Today I present a beta version of the sharpened forecast. In May, I said that I would update the model after the dynamics of this year’s race became clear. Back then, I wondered whether the 2016 campaign would be more like 1952-1992 (high variability), or like 1996-2012 (low variability). This year’s data indicate that it is the latter – opinion is relatively stable. That stability affects the November forecast.
This is an open comment period. Technical feedback is welcome. (The comments section is rather good this time.)
The Princeton Election Consortium’s prediction of November outcomes is based on the assumption that the race, as measured by the Meta-Margin, can drift in either direction between now and Election Day. The Meta-Margin, which is calculated entirely from state polls, is measured in units of margin between the two major candidates. Today it is Clinton +5.5%, which means that Hillary Clinton would defeat Donald Trump in the Electoral College, and polling margins would have to move across the board by 5.5% toward Trump in order to create a toss-up. If the change is larger, then Trump would be favored to win.
To understand how likely such a change would be, we have to have a measure of volatility during the general election season. That measure is the standard deviation. Since 1952, it has looked like this:
From 1952 to 2012, the two-candidate polling margin has had a typical standard deviation of 6% during the general election campaign. In other words, if you compare any two moments in time during the campaign, national polling margins at those two moments will usually be within 6% of each other – about two-thirds of the time, to be precise. If the two moments are close in time – for instance October 1 and Election Eve – the difference would be even smaller. This allows us to make a prediction about the future.
However, something changed starting in 1996. As I have written before, national politics in the United States became dramatically more polarized starting around 1994, when Newt Gingrich led Republicans to take over the House and Senate. Since then, as the graph shows, Presidential campaign dynamics have gotten much more stable. National polling margins have varied by only 3% on average. The Meta-Margin is even more steady, with a standard deviation of 1-3%.
The same point is obvious when examining the original time series plots of Wlezien and Erikson, whose data I used to make the graph above.
It is now apparent that 2016 is more like 1996-2012 than it is like 1952-1992. Data points for 2016 are included in the graph above. Even though the breakdown of the Republican Party and the advent of Donald Trump have made 2016 a crazy political year, public opinion is more stable than ever.
The Princeton Election Consortium’s initial assumption was that 2016 would be as volatile as typical campaigns since 1952 (SD=6%). This was a conservative assumption with lots of uncertainty. It was consistent with claims by pundits – and by Republican candidate Donald Trump – that the electoral map was scrambled. However, that scrambling has not materialized. Obama blue states are still Clinton blue states, and with a few exceptions, Romney red states are still Trump red states. This again shows that voters are highly entrenched in their views.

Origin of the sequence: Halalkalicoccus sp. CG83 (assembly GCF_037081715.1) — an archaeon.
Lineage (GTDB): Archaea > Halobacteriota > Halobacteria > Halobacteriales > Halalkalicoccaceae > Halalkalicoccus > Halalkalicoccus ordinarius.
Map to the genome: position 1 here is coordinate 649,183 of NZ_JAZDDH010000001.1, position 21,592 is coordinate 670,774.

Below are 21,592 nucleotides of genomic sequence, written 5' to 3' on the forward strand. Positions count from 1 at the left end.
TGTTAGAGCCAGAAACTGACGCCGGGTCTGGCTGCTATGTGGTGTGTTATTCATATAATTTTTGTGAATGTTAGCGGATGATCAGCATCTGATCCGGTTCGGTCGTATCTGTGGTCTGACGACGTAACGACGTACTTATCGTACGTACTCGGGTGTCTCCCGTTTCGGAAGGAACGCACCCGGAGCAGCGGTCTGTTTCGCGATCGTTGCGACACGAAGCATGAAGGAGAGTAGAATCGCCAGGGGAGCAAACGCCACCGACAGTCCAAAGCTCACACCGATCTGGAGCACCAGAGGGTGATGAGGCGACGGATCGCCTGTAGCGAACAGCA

And here is what a “low variability” assumption (SD=3%) gives:
Starting today, we will use a lower-variability assumption. This makes the November win probabilities higher for the leading candidate, Hillary Clinton. The random-drift win probability goes from 78% to 92%, and the Bayesian win probability goes from 86% to 95%.
Finally, there is another step, which is converting the somewhat obscure Meta-Margin back into electoral votes, which is far better known. This has also been updated. Previously, the conversion was done using June polling data and 2012 election results, which led to a hard ceiling for Hillary Clinton because Romney’s wins were fairly large. Now that we have polls in more states, it has emerged that both Clinton and Trump have some fairly weak leads. That means that a small swing of opinion in either direction now leads to corresponding changes in EV. The “electoral strike zone” now reflects that possibility.
Going forward to Election Day, the electoral strike zone will be based on the latest polling data.
The change not only makes a Trump win less likely. It also makes an electoral blowout by Clinton less likely. It might also make a switch in House control less likely.
By the way, originally I was going to wait until after Labor Day to make this modification. It would have been a logical time. However, the variability in national poll margin and in Meta-Margin is not going to change in the coming two weeks. Plus I am impatient.
Also…Labor Day is in only two weeks. Summer is nearly over, everyone!
Update, August 22, 3:00pm: The best counterargument in the comments section is the issue of undecided/third-party voters. This year, that fraction is at 20.5% of voters; in 2012, the corresponding number was 9.5%. This raises the issue of whether this year is going to be like 1968/1980/1992/1996, years where the third-party candidate got 7-19% of the popular vote. In those years, the SD ranged from 4% to 14%.
Graph credits: Thanks to Prof. Christopher Wlezien of the University of Texas for the national polling data, which forms a major foundation for his book with Robert Erikson, The Timeline of Presidential Elections. The Meta-Margin data come from past calculations here at the Princeton Election Consortium.